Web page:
Freelance Knight

Q&A: Why Are You Teaching Game Studies?

Q&A: Why Are You Teaching Game Studies?

Q&A: Why Are You Teaching Game Studies?

Three interviews in the past week regarding the Game Studies course and three times the same basic question.

Why Are You Teaching Game Studies?
Why do you think it is important that we study games?
What led you to help launch this new class?

I really had to think about these questions. How would I answer it? I had to really ponder my reasoning beyond just personal interest.  Gaming has been a passion of mine since I was a kid, from the early days of card and board games with my family, to our first Home Pong, to an Atari console, to being introduced to roleplaying in junior high school, to computer and console games, to an ever-growing passion for tabletop games recently. But why Game Studies and why now? Why was I interested? Why was Dr. Denning? Why did the course get approved by the University?

What are games? It is true they entertain us, they challenge our minds, and they can teach us cooperation or to be gracious competitors. Ultimately, though, I feel games are social. We gather around a table, floor space, or through a headset chatting online for a shared experience. Games bring us together. Playing a game together gives us a reason to talk, interact, and just be alongside others. What I hope to accomplish in this course is to help students understand why games draw us in, why we like playing them, and why they work. Games are also used today to impact our lives through gamification. We can be encouraged or even “tricked” to do something through our passion to play games and our competitive nature. Studying games, game theory and gamification in a game studies course helps us understand more than just how to create games to make money, but also how games impact our society and culture.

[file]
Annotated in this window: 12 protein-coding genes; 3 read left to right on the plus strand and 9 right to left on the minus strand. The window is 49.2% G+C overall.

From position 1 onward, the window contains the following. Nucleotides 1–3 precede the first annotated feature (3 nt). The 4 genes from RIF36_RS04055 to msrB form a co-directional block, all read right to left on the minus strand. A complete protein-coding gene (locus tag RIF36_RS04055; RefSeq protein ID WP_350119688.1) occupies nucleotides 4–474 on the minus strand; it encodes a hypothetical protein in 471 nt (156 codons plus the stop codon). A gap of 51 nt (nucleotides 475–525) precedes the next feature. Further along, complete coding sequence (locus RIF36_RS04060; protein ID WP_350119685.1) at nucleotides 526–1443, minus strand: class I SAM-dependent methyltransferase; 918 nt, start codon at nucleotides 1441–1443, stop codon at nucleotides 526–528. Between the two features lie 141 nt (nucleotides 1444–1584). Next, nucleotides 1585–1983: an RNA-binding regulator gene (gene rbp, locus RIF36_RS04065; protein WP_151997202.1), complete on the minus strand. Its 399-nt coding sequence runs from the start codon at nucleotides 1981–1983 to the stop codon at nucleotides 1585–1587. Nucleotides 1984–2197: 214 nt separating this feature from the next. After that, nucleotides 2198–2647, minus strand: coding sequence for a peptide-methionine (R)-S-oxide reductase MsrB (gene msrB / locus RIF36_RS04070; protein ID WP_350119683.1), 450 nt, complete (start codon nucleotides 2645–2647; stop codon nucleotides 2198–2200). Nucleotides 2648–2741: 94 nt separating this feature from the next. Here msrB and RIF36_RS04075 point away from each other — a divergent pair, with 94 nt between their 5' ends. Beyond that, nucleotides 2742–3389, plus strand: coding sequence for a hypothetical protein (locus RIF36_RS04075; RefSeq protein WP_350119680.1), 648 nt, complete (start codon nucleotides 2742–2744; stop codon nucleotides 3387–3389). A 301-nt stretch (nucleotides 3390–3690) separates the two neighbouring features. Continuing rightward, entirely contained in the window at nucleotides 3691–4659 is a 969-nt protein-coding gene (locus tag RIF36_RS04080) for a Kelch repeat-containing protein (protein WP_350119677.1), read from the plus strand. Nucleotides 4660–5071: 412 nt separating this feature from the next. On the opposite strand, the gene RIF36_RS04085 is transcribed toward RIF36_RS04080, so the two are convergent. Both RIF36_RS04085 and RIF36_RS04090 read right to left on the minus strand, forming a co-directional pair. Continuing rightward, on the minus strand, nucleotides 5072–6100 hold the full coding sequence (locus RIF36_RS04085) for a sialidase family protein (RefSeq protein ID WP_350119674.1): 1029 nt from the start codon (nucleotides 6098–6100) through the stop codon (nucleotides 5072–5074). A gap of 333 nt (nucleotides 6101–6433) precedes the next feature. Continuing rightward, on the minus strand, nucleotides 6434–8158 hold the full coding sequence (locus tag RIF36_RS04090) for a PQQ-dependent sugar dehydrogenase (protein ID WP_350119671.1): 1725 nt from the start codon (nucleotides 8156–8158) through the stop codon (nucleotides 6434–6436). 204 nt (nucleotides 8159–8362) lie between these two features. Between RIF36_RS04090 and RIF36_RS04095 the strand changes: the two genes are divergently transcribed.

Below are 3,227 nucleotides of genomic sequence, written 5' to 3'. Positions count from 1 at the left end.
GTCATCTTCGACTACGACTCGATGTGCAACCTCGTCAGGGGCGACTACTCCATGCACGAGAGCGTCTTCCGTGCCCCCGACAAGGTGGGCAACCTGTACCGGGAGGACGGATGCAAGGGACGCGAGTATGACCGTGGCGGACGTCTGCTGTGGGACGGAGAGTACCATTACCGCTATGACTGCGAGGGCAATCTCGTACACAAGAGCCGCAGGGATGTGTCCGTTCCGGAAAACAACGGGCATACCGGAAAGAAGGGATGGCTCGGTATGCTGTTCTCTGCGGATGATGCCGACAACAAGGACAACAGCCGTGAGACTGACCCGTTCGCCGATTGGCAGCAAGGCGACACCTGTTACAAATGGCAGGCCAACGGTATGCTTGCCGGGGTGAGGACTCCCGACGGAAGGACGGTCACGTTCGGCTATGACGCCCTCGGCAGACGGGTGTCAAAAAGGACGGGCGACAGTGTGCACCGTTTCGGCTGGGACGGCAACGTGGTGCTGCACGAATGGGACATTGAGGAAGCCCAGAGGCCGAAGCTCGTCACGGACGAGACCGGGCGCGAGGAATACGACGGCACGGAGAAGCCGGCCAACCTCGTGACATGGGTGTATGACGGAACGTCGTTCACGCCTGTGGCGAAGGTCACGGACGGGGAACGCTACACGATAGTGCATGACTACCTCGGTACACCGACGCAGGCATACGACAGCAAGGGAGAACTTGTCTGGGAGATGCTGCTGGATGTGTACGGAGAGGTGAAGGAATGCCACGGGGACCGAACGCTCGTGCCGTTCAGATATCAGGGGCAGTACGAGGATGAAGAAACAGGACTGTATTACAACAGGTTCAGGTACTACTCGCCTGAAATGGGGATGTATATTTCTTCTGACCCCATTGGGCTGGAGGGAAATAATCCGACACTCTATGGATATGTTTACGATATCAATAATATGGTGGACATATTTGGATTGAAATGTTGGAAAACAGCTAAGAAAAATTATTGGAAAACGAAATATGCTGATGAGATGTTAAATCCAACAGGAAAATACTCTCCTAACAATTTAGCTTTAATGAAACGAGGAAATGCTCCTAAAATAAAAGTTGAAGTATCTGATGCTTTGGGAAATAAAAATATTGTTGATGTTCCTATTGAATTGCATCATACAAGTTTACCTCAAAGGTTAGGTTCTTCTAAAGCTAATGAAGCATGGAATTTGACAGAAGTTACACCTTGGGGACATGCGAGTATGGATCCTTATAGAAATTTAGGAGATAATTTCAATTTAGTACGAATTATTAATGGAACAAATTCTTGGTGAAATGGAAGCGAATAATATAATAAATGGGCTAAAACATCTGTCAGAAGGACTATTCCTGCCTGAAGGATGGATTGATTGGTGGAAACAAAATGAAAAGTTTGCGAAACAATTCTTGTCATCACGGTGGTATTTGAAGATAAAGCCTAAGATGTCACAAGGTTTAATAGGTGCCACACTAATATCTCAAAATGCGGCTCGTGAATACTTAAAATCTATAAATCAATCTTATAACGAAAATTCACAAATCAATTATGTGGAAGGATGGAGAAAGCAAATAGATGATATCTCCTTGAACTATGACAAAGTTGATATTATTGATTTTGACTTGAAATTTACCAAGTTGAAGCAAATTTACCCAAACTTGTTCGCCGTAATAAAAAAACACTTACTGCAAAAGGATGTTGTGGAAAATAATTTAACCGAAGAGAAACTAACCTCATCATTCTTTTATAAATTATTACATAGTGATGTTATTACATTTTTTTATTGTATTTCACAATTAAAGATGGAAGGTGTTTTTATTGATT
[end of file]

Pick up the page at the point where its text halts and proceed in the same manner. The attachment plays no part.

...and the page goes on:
If you are a freelancer, designer, or publisher…why games? What draws you to working on games rather than another job?  Why put so much of your time and energy into gaming?